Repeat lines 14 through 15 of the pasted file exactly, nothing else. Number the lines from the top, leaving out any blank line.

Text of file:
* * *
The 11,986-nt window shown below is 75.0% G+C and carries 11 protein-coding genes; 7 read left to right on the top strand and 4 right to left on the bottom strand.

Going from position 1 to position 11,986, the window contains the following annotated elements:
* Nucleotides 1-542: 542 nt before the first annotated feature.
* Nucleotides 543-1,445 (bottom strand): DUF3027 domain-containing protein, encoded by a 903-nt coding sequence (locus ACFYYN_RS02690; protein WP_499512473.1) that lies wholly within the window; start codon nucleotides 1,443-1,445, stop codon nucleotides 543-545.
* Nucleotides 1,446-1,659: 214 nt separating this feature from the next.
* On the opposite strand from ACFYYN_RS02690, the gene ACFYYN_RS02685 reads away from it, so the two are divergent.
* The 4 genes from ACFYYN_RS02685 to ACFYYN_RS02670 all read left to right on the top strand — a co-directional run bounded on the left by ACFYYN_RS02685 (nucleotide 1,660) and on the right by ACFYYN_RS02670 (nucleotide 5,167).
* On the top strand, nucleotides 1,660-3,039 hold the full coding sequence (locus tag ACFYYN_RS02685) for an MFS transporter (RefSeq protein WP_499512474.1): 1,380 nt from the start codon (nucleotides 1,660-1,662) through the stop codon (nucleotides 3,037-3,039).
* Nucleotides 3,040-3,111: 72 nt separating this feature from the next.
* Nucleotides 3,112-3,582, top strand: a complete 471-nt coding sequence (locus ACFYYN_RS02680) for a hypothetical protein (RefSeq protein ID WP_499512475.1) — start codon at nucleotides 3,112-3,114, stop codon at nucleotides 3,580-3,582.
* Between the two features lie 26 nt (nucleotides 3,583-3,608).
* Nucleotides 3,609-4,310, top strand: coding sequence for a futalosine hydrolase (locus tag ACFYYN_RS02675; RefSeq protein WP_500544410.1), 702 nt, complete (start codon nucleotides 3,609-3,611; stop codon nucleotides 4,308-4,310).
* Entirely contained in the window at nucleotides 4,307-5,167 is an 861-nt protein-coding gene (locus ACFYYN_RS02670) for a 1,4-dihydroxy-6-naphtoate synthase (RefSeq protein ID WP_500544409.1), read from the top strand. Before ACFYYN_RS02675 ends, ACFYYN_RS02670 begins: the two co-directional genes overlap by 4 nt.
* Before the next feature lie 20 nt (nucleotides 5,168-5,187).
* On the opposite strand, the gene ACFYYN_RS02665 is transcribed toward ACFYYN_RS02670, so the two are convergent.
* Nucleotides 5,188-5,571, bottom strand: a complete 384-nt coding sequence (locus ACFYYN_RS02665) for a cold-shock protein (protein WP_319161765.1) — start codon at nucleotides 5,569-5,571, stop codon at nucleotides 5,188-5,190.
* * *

* Before the next feature lie 20 nt (nucleotides 5,168-5,187).
* On the opposite strand, the gene ACFYYN_RS02665 is transcribed toward ACFYYN_RS02670, so the two are convergent.